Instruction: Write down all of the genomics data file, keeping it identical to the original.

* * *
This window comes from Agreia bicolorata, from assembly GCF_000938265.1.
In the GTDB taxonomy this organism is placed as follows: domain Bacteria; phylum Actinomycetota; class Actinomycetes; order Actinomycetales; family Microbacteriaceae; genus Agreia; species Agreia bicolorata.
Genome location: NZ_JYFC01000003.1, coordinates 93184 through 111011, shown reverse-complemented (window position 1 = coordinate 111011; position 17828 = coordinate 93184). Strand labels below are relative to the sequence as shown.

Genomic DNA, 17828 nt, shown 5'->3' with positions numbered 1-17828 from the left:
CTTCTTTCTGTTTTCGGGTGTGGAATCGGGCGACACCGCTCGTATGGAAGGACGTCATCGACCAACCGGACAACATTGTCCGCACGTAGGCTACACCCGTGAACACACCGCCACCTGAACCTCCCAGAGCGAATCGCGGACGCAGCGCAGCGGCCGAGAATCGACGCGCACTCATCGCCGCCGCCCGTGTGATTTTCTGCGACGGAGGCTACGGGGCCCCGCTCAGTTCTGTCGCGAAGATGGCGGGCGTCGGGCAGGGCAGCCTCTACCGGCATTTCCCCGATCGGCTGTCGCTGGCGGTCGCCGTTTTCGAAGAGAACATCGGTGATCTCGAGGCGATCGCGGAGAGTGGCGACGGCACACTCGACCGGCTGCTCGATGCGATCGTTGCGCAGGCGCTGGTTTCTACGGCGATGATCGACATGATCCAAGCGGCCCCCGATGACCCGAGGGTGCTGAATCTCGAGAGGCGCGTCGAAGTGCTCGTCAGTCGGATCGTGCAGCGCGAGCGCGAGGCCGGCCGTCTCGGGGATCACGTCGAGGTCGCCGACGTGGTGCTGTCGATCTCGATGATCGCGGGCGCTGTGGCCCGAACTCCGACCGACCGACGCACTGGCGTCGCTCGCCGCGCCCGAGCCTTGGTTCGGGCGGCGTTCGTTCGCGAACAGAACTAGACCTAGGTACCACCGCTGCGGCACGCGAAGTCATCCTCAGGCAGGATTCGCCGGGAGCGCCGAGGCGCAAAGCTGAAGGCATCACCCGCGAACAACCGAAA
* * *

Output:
This window comes from Agreia bicolorata, from assembly GCF_000938265.1.
In the GTDB taxonomy this organism is placed as follows: domain Bacteria; phylum Actinomycetota; class Actinomycetes; order Actinomycetales; family Microbacteriaceae; genus Agreia; species Agreia bicolorata.
Genome location: NZ_JYFC01000003.1, coordinates 93184 through 111011, shown reverse-complemented (window position 1 = coordinate 111011; position 17828 = coordinate 93184). Strand labels below are relative to the sequence as shown.

Genomic DNA, 17828 nt, shown 5'->3' with positions numbered 1-17828 from the left:
CTTCTTTCTGTTTTCGGGTGTGGAATCGGGCGACACCGCTCGTATGGAAGGACGTCATCGACCAACCGGACAACATTGTCCGCACGTAGGCTACACCCGTGAACACACCGCCACCTGAACCTCCCAGAGCGAATCGCGGACGCAGCGCAGCGGCCGAGAATCGACGCGCACTCATCGCCGCCGCCCGTGTGATTTTCTGCGACGGAGGCTACGGGGCCCCGCTCAGTTCTGTCGCGAAGATGGCGGGCGTCGGGCAGGGCAGCCTCTACCGGCATTTCCCCGATCGGCTGTCGCTGGCGGTCGCCGTTTTCGAAGAGAACATCGGTGATCTCGAGGCGATCGCGGAGAGTGGCGACGGCACACTCGACCGGCTGCTCGATGCGATCGTTGCGCAGGCGCTGGTTTCTACGGCGATGATCGACATGATCCAAGCGGCCCCCGATGACCCGAGGGTGCTGAATCTCGAGAGGCGCGTCGAAGTGCTCGTCAGTCGGATCGTGCAGCGCGAGCGCGAGGCCGGCCGTCTCGGGGATCACGTCGAGGTCGCCGACGTGGTGCTGTCGATCTCGATGATCGCGGGCGCTGTGGCCCGAACTCCGACCGACCGACGCACTGGCGTCGCTCGCCGCGCCCGAGCCTTGGTTCGGGCGGCGTTCGTTCGCGAACAGAACTAGACCTAGGTACCACCGCTGCGGCACGCGAAGTCATCCTCAGGCAGGATTCGCCGGGAGCGCCGAGGCGCAAAGCTGAAGGCATCACCCGCGAACAACCGAAA